D is for Dogs

Dogs—man’s best friend. Woman’s best friend, too. Dogs secretly run the world, because with one look, they can melt your heart and thus you have sold your soul.

The first dog I sold my soul to was a German Shepard cross Collie named Sam. My dad saved him from the pound as a puppy. My mum was not impressed—they hadn’t talked about getting a puppy, and all of a sudden he had brought one home.

By the time I came along, though, Sam was a permanent fixture in our family unit.It wasn’t without strife, though. Sam was troublesome and very cheeky. He ran away many times. Once, he was gone longer than usual and my parents started losing hope of finding him. I think he was gone about two weeks or so.

After looking high and low for Sam, and losing hope, they finally found him at the house next door being fed like a king. The neighbours sure where he had come from, and Sam had decided to stay til the food ran out.

Sam was in our family until I was about eleven years old. He was one of my best friends … and always up for a cuddle.He was my introduction to the selflessness and warmth of a dog’s nature and I love him for that.

Since Sam, we have had two other dogs—first Rusty, a mini fox terrier, and then Max, a Jack Russell. The first, the smartest dog I have ever met, the latter, the dumbest. Both I have loved with all my being.

The thing I love so much about dogs is their selflessness and their devotion. They love their owners more than they love anything and they will do everything in order to make their owner happy. They will cuddle, they will play, they follow instruction—they bring light to your life. Not to mention, they are as cute as hell.

As soon as I see a puppy, my brain turns to mush. As soon as I see a dog, in general, my brain turns to mush. Everyone else—all the people that I don’t understand—become blips on my radar.

Rusty, my little mini fox terrier was the best at doing this. He was the apple of my eye (to sound like a cliché). My parents got him for me as my own dog but, really, he was a family dog. He was so patient with me. He let me dress him up in doll’s clothes, he let me hug him ‘til it felt like my arms would drop off, and whenever I felt inconsolable and the tears wouldn’t stop flowing, he would jump on my lap and let me know that he loved me.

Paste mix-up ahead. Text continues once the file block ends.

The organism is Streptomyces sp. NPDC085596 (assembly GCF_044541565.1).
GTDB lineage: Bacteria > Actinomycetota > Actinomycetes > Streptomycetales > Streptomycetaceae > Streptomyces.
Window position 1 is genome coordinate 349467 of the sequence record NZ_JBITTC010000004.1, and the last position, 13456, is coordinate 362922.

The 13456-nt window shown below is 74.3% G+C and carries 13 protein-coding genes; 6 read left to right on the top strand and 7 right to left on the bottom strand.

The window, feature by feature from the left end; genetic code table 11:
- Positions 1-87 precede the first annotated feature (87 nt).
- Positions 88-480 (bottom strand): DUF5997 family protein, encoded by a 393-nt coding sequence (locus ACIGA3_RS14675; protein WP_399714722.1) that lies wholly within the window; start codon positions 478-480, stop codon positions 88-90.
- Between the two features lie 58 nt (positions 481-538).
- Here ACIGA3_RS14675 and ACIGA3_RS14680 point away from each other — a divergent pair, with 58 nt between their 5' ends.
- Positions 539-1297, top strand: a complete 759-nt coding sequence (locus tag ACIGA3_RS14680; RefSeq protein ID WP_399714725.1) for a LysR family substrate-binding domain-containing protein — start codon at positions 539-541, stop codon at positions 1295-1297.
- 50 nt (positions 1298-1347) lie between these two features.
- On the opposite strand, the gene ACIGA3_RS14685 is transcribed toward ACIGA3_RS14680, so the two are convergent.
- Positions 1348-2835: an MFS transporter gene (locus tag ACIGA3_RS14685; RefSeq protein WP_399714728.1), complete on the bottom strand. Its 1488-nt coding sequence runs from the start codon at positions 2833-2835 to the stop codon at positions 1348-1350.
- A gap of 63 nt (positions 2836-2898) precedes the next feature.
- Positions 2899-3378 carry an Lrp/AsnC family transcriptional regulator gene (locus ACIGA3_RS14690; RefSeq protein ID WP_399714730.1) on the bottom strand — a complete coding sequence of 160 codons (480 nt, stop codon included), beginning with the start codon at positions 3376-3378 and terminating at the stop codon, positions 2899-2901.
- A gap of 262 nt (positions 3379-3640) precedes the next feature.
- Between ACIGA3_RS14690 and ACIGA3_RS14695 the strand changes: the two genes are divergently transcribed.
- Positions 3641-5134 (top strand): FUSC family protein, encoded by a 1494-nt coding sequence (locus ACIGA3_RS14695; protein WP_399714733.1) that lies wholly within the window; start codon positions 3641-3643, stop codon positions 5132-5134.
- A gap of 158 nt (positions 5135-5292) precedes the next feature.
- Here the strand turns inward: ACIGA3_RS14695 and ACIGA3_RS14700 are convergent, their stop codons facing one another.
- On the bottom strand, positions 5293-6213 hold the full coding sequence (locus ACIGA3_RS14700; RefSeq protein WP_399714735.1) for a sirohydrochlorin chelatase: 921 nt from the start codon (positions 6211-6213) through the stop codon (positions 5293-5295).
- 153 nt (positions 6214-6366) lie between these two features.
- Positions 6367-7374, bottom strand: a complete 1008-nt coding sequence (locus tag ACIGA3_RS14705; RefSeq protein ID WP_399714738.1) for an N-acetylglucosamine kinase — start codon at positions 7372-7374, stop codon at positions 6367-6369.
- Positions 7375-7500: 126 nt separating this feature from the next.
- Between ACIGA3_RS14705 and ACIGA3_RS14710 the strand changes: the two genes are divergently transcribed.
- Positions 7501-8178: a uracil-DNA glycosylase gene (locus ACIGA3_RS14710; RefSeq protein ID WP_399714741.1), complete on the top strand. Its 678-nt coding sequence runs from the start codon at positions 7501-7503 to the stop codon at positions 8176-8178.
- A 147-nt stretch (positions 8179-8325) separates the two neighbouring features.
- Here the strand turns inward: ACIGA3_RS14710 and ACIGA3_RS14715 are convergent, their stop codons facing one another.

At a young age, Rusty lost his sight. He had an eye condition that, apparently, is common in young dogs where the lenses in his eyes detached and were pushing against his retinas. It probably was as painful as it sounds. First his left eye went and then a few months later, his other one. Both required extensive surgery which unfortunately resulted in him becoming blind.

Rusty had a passion for soccer. He loved pushing a basketball around the garden. With full sight, he pushed the ball around the garden all day, and would crash in his bed late afternoon where he would snore his head off.

The thing that had me worried after his surgeries, was that he would lose his ability to play soccer. But, incredibly, he seemed to have a blueprint of the house and garden imprinted into his brain—only running into things that had changed position or were new on the floor. He played soccer fearlessly, though I supervised him like an overly cautious mother. He learnt the word “careful” meant that he was heading full-pelt into something that was likely to fracture his skull if he didn’t slow down and divert his path.

Rusty, an old man, left us last year. I miss him every day.



Bad things happen in threes … apparently.

That’s what they say … anyway.

There’s no saying like that for good things … that I know of …

You know those days where it seems like nothing is going your way? I’ve had one of those.

First, on the way to work, I spilt scorching coffee down my white blouse.

Then my train was late which made me very late for work.

Next, the in-tray on my desk started to overflow with documents I had to file and read and sign and edit. I just couldn’t keep up.

And finally, to top things all off, my boyfriend left a message on my answering service—something along the lines of “I met a leggy blonde twenty-something, so long”. Ass.

I want to hop into bed with a bottle of red, three bags of popcorn and all six seasons of Sex and the City. I should bury my phone in the bottom of my dirty washing basket.

As soon as I opened the front door, Charlie came bolting at me.

‘Hey, Buddy!’ I leant down and gently petted his head.

He smiled at me like I was the best part of his day. His devotion and the crappy, stressful day all of a sudden overwhelmed me and tears began streaming down my face.

Charlie immediately jumped up on his hind legs, trying desperately to erase the tears threatening to rain on him.

I laughed through my tears and ruffled his ears.

‘Thanks, bud. I can always rely on you.’


One thought on “D is for Dogs

  1. Pingback: E is for Expectations… | An A-Z From Inside my Head

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